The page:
|So that's why I always had a sore throat. I wasn't smoking enough Philip Morris cigarettes.|
I’m on the edge of my driver’s seat following Lisa Stewart’s sore throat.
Every morning, I turn on my car radio while I’m driving my daughter to school and I listen to Lisa Stewart report the local sports news. This most recent sore throat was a really bad one. When she signed off with her signature, “That’s your 88.9 FM sports minute - I’m Lisa Stewart” I whimpered a little bit and wanted to run a cup of hot herbal tea with honey and lemon over to the studio for her.
I don’t know Lisa Stewart personally, but like other radio people, I have a pretty good idea what she looks like, how old she is, and what her personality is like, because I listen to her talk every day. In my estimation, she’s a blond in her mid-30s and she’s smart and nice and fun. And athletic.
I also know that she has terrible allergies, possibly asthma, and every time she gets sick, she gets a hoarse voice.
[OK, I just looked her up and I was wrong. She’s no older than late 20s and she’s African American. I stand by the smart, nice, fun and athletic, though. Discovering what radio personalities look like is weird. I saw photos of all the rest of my morning radio friends on WQCS. Janie Gould and Drew Mello were no surprise, but Jon Bell, the guy who does the astronomy report (yes, only on NPR is there a morning outer space update) was way different than I pictured him. I thought he was older and way skinnier. He sounds bone-thin on the air.]
I feel for Lisa Stewart and her throat because she has a job in radio and it’s got to be tough to bleat out those sports scores when your allergies are affecting your voice. And I, too, used to have a chronic hoarse voice. No matter what germ I caught or disease I was suffering from - colds, flu, bronchitis, binge drinking, bent-back pinkie finger - I would get a sore throat and laryngitis.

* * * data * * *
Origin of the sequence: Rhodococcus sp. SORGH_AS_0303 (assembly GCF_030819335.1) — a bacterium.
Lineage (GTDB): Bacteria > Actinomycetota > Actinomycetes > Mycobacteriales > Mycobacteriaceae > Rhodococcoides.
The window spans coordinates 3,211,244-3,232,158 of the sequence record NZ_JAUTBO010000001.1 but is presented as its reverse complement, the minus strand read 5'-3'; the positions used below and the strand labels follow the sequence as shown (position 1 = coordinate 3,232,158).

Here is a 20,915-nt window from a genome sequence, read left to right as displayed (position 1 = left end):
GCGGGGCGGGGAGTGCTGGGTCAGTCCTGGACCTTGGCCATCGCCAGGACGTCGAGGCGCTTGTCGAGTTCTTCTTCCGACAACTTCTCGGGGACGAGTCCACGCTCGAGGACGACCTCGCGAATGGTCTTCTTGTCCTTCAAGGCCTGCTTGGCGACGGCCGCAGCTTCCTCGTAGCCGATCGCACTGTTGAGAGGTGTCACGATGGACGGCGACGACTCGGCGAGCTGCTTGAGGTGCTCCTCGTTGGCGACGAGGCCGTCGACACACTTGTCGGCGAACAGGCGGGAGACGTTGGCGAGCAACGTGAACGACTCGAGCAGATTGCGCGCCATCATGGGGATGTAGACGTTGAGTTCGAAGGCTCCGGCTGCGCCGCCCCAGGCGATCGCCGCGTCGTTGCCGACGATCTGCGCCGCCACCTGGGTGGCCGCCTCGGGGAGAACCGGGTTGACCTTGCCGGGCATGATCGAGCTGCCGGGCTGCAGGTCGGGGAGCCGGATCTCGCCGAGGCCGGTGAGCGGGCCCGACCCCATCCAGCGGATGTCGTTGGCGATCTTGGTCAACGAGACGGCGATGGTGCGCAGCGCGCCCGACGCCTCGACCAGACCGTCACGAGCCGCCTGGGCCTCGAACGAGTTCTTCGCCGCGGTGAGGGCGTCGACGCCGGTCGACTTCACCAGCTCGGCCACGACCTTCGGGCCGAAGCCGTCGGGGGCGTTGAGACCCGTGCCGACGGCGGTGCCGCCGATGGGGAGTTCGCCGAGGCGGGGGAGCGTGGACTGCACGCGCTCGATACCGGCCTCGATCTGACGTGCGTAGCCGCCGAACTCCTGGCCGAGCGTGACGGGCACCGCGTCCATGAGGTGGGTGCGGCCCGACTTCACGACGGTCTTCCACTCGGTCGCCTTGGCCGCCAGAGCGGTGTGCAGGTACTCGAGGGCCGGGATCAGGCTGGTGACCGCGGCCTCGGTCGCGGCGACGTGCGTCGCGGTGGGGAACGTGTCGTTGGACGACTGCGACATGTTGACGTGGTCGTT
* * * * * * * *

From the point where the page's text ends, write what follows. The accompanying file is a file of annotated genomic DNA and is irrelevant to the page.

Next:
Then, in college, I had a super bad case of laryngitis and couldn’t seem to stop talking, strained my voice and got nodules on my vocal chords.
Nodules on your vocal chords are worse than they even sound. Picture your vocal chords. (They look like the sexual organ of a hermaphrodite, with all kinds of folds and openings and protrusions. Plus they’re pink.) When you speak, the two sides open and close. When the little flaps get nodules on them, they can’t close all the way and you have a lot of air seeping in there and you get a raspy voice.
“I love your voice. You sound like Suzanne Pleshette.” More than one person said that to me. It’s not fun, not sexy, not good having a voice like Suzanne Pleshette, despite how cool she made it seem. Because if you sound like Suzanne Pleshette, you also sound like Ernest Borgnine. When your voice is hoarse, it doesn’t have a lot of inflection, so if you want to make a point you have to really force your voice to get people to see your point and agree with you.
That’s what my speech therapist suggested as the main cause of my nodules not going away: That I wanted people to agree with me. My ENT doc refused to surgically remove the nodules and sent me to a speech therapist, who told me my nodules would never go away on their own or with surgery because I had adjusted my voice to force the air out of my larynx, because I wanted people to agree with me and like me. Tell me something I didn’t know.
Despite her low opinion of me, the speech therapist fixed my throat, but only after two semesters of therapy, breathing and voice exercises, and one silent weekend. I still suspect my roommates of pooling their money and paying the speech therapist to prescribe the silent weekend. They got a lot of laughs out of me and my notepad and hand signals.
Even years later, I lost my voice much quicker than a person who doesn’t care if people agree with her. A couple of hours shouting over loud music in a smoky bar, a simple case of the sniffles, or an argument about politics was enough to make me hoarse and raspy for a week.
So when I hear that Lisa Stewart is having a bad voice day, I really do sympathize. I hope she realizes that when she’s sick, her fans are concerned for her well-being and we hope she gets well soon. And I do agree with her on most of those sports scores.
Labels: hoarse voice, laryngitis, Lisa Stewart, losing your voice, morning radio, sore throat, sports radio, WQCS